Trekking in other regions of Nepal require an odd permit called TIMS card (Trekkers’ Information Management System). Although, the trek ends in Dharapani, TIMS card is not required while trekking in the Manaslu region. Nonetheless, if you choose to combine your Manaslu circuit trekking with the Annapurna Circuit Trekking or Annapurna Base Camp Trekking, then TIMS card is a prerequisite.

All permits require passport photos of the trekkers. So, it is advisable to carry at least 4 to 6 photos to have them glued in the permit papers. In case trekkers don’t have their passport photos with them, there are many photo shops in Kathmandu. They can have the photos made ready before commencing the trip to Manaslu.

Getting travel insurance beforehand is another equally important aspect for every trekker. Purchasing a local insurance is rather hectic and a time-consuming process. Thus, we normally advise our clients to procure the insurance from their native place. Amongst all, your activity, the altitude hazards, helicopter rescue, and medical coverage should be covered by your insurance company. If you are injured during the trekking trip, evacuation by helicopter is the quickest way of rescue. As a matter of fact, it is the sole mode of transporting you to the nearest hospital for medical attention.

Coming back to the different permits required, the Manaslu Circuit Trek cuts through two different districts, Manaslu and Annapurna. Most aptly, for these three different permits are obligatory. To add on, if a trekker wishes to do the Tsum Valley Trek along with the Manaslu Circuit Trek in one go, an additional permit is required.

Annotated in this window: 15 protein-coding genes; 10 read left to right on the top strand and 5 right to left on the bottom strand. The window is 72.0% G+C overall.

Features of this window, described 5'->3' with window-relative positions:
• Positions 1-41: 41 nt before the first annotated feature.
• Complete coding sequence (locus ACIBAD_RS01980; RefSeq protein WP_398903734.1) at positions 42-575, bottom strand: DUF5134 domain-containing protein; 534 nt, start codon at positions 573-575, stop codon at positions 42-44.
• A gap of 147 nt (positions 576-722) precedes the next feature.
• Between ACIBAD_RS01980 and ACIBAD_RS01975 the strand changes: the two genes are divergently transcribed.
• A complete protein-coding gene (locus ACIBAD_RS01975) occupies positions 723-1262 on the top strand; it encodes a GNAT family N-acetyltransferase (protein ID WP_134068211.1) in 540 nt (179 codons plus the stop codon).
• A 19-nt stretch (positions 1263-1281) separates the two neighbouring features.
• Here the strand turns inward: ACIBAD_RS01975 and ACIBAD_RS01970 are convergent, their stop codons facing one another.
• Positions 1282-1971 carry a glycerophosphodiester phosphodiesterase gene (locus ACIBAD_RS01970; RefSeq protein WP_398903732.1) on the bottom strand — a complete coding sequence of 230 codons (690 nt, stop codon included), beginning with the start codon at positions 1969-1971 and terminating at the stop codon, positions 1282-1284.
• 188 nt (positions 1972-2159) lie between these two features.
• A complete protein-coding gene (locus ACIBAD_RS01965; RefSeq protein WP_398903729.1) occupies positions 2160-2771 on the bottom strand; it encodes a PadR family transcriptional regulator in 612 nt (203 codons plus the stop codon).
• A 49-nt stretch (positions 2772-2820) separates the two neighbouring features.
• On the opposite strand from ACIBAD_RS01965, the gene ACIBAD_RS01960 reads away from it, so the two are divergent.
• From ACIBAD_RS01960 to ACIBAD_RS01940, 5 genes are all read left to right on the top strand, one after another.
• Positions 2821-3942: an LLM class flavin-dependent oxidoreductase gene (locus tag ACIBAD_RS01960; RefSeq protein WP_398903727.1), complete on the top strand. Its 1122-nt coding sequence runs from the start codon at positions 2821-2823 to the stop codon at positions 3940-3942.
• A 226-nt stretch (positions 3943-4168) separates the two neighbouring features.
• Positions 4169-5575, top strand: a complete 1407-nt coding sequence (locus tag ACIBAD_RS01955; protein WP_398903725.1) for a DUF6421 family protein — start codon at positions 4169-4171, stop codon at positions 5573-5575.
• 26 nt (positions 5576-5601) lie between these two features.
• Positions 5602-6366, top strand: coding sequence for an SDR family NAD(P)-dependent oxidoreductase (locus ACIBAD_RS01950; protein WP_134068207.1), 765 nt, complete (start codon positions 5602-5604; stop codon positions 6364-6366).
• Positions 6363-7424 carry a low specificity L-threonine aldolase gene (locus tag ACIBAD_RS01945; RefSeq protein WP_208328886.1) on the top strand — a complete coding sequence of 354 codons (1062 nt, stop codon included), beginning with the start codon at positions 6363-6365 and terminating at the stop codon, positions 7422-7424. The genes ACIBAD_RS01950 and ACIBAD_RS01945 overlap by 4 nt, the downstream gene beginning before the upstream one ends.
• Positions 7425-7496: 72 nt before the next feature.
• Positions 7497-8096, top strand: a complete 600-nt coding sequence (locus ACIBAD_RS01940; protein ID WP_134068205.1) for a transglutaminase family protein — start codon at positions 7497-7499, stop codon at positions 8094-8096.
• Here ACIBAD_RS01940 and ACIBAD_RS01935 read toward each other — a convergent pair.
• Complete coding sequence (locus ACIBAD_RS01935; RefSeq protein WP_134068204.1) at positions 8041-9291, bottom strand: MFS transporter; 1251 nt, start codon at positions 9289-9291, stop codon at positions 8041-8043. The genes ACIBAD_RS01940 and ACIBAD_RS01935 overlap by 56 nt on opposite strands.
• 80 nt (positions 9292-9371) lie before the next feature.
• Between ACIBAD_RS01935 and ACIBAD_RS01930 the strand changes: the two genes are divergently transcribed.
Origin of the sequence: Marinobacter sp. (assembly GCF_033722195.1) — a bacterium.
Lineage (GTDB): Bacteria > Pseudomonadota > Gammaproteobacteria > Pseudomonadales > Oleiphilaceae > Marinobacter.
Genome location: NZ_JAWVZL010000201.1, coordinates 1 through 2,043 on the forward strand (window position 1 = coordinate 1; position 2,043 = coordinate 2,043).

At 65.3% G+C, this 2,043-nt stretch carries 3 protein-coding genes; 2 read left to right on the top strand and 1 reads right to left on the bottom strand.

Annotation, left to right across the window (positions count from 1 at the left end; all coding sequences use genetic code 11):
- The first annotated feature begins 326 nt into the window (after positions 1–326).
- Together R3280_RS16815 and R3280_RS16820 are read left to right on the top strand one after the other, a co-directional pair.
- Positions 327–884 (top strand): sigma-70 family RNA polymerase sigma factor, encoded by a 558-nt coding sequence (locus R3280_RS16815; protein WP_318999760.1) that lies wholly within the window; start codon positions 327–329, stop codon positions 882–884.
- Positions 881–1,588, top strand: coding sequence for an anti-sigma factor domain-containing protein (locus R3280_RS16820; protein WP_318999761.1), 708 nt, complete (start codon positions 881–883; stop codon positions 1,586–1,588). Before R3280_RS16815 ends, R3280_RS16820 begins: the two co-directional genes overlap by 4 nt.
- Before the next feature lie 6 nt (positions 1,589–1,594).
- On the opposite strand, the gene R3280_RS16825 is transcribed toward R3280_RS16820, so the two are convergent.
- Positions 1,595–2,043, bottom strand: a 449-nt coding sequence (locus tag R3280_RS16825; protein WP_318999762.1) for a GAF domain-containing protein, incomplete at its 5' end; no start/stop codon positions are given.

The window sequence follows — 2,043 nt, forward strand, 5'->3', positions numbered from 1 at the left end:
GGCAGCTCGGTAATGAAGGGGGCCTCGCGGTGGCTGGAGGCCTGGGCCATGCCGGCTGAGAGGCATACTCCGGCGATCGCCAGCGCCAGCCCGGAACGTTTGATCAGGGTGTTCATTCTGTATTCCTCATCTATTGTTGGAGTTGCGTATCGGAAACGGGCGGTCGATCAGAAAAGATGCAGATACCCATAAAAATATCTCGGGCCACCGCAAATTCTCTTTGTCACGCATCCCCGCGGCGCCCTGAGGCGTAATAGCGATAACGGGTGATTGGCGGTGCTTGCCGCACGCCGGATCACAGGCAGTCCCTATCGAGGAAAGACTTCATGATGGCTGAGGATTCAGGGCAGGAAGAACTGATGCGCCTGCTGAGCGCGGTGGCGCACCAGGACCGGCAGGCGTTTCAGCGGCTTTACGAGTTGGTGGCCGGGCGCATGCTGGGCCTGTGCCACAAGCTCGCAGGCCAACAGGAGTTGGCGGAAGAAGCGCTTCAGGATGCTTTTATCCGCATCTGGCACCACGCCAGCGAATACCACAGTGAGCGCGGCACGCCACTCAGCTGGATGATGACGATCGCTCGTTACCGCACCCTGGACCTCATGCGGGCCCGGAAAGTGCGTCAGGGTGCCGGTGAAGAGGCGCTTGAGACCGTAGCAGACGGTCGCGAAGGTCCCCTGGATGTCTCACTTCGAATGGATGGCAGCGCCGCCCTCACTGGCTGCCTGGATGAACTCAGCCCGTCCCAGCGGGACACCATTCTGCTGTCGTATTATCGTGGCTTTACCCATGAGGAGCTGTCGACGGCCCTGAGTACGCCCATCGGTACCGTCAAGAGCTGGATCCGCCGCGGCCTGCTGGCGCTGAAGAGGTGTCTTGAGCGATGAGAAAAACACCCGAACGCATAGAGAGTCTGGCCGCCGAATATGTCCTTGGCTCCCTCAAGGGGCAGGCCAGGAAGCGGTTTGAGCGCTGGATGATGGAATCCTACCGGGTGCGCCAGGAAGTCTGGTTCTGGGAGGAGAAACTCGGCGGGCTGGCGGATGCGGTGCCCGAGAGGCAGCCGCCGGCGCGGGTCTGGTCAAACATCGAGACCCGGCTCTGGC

Manaslu trekking Permit and Permit Fees

1. Restricted Area Permit (RAP)

A special permit required from the village of Jagat until Samagaon, the last check point up till where this permit is valid. Another permit is required after crossing Samagaon. The cost of the permits is as follows:
Peak seasons (September to November): USD 100 per person for one-week permit; additional USD 10 per person per day after the first week.
Off seasons (December to August): USD 70 per person for one-week permit; additional USD 10 per person per day after the first week.

2. Manaslu Conservation Area Permit (MCAP)

The starting point to present your MCAP is Philim and the permit is valid up till Tal. The cost of this permit regardless of the season is NPR 3000 per person.

3. Annapurna Conservation Area Permit (ACAP)

ACAP is also required to be purchased. Although Besi Sahar is the exit point of Manaslu Circuit Trek, it is also the beginning point for Annapurna Circuit Trek. Regardless of the season, the cost of this permit is NPR 3000 per person.

For further information on permits and TIMS card, trekkers may visit
For information on the conservation permits, you may visit

About Author

Sandip Tiwari

I am Sandip, a Co-founder of Royal Holidays Adventure. I was born and raised in Himalayan region of Nepal. I have done almost all the trekking in Nepal and have a long experience in organizing the trekking. If you are looking for next Adventure trip to Nepal then feel free to Contact me for your assist. I will help you to make the perfect plan for Nepal trip.


Registered with the company registration office under Nepal Government

Member of Trekking Agency Association of Nepal (TAAN)

Licensed by Nepal Tourism Board & Department of Tourism

Member of Nepal Mountaineering Association (NMA)